What trends do you believe will shape Human Resource departments over the next five years? 

I see three clear trends developing over the next five years. As I mentioned, HR is becoming much more business-oriented and is an integral part of company strategy; this is why I see “HR experts” gaining more tools and skills in the “business and the product” areas.

Next, HR currently bases more decisions on data and quantitative details, and I believe that new trends will influence this field and help it advance further. New tools, processes, and newly-created positions will add to the data analysis aspect of the HR role.

Finally, new technology is developing all the time. I believe that certain new and innovative technologies will enter the HR world, especially software that eliminates manual processes and protocol. This type of tech will allow us to focus on other activities pertaining to soft skills, engagement, and culture – three areas that need to be combined for the better. 

Do you have any advice for growing startups? 

We’re around 400 employees at monday.com, and our HR team has 24 employees. Compared to other startups our size, that’s a lot! We see ourselves as a scale company, trying to predict any challenges we’ll face soon, and build processes to prevent future difficulties. My role is something you usually see in bigger companies. Here at monday.com, we made the conscious decision to have a dedicated team that focuses on employee development and growth, professional paths, and continued learning.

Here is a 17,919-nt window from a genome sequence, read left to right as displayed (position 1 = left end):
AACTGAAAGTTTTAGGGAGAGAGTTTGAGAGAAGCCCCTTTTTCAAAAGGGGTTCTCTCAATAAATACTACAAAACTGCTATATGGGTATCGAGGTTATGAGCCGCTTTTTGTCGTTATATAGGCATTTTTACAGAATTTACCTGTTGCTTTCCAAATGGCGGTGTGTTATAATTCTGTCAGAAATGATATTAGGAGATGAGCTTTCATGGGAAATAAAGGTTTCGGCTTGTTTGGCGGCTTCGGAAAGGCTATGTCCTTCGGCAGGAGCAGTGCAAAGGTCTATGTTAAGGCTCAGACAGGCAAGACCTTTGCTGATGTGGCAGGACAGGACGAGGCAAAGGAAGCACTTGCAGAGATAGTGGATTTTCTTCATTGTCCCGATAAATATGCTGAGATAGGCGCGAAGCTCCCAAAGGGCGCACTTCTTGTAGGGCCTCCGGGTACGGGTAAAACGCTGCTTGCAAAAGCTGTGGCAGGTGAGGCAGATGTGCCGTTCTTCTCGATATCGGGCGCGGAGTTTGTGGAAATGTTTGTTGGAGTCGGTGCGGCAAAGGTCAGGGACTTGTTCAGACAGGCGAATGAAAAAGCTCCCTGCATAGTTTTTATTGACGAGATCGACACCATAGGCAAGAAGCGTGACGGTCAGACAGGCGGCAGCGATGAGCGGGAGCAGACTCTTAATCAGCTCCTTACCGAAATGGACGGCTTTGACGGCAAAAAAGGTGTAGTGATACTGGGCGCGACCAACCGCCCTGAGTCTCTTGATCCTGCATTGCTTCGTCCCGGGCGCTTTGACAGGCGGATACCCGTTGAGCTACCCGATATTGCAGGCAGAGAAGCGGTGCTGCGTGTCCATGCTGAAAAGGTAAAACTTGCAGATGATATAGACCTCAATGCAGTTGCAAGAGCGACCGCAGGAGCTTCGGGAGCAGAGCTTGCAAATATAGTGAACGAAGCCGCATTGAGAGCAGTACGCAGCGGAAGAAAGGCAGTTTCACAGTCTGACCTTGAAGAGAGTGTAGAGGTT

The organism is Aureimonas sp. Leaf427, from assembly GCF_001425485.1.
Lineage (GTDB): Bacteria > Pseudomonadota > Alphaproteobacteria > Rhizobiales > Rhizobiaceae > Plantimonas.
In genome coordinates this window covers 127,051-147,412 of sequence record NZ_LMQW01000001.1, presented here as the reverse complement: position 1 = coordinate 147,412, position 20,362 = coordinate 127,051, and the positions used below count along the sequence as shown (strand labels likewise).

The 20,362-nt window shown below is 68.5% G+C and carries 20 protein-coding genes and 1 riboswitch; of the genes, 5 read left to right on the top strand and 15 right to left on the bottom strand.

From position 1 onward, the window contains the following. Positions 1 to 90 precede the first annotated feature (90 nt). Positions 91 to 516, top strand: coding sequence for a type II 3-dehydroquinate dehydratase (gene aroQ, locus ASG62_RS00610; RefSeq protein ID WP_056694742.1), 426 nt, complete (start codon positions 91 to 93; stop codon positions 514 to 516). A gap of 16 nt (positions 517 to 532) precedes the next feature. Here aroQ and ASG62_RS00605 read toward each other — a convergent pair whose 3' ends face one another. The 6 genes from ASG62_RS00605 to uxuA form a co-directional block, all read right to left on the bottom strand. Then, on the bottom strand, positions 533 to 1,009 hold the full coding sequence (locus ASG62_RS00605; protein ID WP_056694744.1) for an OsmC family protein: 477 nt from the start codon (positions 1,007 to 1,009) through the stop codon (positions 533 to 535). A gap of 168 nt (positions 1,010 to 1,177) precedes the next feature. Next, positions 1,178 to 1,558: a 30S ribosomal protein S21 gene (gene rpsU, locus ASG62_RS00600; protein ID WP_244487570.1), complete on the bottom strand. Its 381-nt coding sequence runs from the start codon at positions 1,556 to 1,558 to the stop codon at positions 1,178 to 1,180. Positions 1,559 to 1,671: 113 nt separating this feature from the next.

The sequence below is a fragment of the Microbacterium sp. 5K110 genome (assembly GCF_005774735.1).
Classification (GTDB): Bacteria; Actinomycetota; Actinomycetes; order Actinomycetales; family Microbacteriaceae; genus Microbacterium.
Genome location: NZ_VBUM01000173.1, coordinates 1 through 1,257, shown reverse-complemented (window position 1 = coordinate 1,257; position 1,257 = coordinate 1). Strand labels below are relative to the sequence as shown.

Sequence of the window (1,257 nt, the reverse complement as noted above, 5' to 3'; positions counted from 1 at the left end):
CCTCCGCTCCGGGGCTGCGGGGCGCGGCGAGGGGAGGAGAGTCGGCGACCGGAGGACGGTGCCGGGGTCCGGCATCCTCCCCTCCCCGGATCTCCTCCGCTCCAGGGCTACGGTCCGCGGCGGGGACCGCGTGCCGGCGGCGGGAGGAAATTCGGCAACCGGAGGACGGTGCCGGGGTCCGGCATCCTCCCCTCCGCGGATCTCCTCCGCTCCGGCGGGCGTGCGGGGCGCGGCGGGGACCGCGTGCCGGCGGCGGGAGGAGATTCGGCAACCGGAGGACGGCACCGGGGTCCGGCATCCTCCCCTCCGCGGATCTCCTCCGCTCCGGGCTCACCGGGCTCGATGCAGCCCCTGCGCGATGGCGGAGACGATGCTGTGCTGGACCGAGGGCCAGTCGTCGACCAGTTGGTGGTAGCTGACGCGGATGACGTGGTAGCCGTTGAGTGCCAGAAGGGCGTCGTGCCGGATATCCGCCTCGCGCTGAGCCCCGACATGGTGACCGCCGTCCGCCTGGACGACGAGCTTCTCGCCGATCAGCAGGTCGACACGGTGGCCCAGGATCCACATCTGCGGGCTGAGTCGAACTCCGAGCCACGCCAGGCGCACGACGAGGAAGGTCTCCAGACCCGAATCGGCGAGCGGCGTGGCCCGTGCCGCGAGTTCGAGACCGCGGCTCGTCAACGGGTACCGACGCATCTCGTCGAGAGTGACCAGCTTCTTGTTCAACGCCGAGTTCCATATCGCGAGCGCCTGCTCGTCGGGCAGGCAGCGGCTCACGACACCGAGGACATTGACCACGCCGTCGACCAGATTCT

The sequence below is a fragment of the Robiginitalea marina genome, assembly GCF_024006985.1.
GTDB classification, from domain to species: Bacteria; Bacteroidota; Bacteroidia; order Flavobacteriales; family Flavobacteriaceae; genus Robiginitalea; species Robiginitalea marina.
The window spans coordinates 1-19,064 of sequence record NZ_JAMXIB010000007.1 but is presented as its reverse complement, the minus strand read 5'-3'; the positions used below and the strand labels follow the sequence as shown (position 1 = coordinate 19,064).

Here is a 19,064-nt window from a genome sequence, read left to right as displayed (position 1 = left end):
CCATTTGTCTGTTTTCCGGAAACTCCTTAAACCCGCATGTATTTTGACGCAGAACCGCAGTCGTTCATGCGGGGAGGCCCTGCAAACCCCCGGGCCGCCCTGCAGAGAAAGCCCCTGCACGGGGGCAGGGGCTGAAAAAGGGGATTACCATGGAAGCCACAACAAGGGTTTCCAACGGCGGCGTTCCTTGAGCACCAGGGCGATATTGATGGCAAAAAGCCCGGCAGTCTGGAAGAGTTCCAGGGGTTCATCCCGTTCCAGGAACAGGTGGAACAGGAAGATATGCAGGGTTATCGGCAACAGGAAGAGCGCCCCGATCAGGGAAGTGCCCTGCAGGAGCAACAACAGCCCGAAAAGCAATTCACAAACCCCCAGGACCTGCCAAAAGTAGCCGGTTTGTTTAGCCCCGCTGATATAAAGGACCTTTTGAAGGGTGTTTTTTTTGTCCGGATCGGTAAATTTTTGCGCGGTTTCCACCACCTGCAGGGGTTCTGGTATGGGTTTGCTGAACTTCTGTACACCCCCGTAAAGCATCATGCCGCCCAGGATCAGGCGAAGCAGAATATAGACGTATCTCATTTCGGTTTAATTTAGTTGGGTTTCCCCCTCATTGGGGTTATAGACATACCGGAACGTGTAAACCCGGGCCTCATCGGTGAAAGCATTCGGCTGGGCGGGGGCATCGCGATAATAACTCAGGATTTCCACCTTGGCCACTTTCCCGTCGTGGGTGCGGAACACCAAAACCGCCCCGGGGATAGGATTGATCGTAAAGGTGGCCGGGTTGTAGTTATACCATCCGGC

In a nutshell, my advice is that it’s important to understand what “scaling” means; it’s not just about the size of your company or how many employees you have. You need to consider the growth effects, needs, and development of the existing people at your company. 


From Stephanie Stevens

Stephanie is Content Marketer at Hibob. She has a background in Clinical Psychology and Crisis Management, and enjoys abstract painting and watching horror films in her spare time. She believes that people can connect with themselves, their peers, and the world around them through creative writing, helping them foster a deeper sense of self and their life goals in the process.